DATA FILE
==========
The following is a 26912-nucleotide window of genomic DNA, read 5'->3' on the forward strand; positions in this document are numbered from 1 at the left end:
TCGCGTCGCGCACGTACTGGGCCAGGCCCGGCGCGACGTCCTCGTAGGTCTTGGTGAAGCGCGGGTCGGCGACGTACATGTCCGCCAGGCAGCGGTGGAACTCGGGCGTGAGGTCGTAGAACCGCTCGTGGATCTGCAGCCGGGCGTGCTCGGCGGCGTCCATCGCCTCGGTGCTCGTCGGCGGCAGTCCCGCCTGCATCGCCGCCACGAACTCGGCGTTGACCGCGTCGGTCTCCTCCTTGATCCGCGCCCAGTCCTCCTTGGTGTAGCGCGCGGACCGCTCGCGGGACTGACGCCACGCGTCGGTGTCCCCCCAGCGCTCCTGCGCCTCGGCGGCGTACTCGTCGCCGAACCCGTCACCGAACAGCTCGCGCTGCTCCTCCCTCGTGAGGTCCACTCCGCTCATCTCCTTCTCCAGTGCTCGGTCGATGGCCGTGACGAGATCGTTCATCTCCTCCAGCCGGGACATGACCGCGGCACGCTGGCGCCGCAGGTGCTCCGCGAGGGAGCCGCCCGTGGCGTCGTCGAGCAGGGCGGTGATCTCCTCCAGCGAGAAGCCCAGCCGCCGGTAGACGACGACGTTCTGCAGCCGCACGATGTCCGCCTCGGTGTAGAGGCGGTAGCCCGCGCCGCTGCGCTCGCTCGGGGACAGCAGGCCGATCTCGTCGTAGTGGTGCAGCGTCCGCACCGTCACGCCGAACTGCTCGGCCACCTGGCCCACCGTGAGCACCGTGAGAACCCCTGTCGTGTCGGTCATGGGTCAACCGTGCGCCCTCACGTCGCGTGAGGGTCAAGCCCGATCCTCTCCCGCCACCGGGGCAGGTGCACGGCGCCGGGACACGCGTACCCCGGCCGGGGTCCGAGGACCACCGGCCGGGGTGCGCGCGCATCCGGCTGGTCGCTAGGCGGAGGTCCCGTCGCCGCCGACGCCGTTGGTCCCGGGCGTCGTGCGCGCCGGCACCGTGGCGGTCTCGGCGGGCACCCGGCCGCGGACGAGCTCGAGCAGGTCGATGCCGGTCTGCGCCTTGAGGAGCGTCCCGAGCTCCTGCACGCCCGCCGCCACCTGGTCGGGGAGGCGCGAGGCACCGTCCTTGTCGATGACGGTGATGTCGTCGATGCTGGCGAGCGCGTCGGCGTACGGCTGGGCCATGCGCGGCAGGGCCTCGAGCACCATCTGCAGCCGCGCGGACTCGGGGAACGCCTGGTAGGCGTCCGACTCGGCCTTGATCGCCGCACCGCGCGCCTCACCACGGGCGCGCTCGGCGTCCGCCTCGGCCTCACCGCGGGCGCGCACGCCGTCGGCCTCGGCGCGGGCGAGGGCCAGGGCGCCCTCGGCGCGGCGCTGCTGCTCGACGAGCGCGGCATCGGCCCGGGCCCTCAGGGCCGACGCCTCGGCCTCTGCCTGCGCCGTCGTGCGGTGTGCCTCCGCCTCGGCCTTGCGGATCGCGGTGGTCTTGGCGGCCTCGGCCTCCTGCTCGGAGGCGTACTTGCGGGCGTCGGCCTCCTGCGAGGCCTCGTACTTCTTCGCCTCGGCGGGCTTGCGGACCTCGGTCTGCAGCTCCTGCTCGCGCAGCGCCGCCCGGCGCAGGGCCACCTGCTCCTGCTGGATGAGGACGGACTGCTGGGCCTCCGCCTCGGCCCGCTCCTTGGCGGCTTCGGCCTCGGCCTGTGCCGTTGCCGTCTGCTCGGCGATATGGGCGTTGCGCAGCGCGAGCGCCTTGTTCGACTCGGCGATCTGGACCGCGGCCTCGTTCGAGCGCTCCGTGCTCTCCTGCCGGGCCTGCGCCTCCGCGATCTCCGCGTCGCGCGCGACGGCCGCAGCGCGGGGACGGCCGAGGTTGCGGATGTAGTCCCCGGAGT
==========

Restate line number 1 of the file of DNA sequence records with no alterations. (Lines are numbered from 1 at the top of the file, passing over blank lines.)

The following is a 26912-nucleotide window of genomic DNA, read 5'->3' on the forward strand; positions in this document are numbered from 1 at the left end: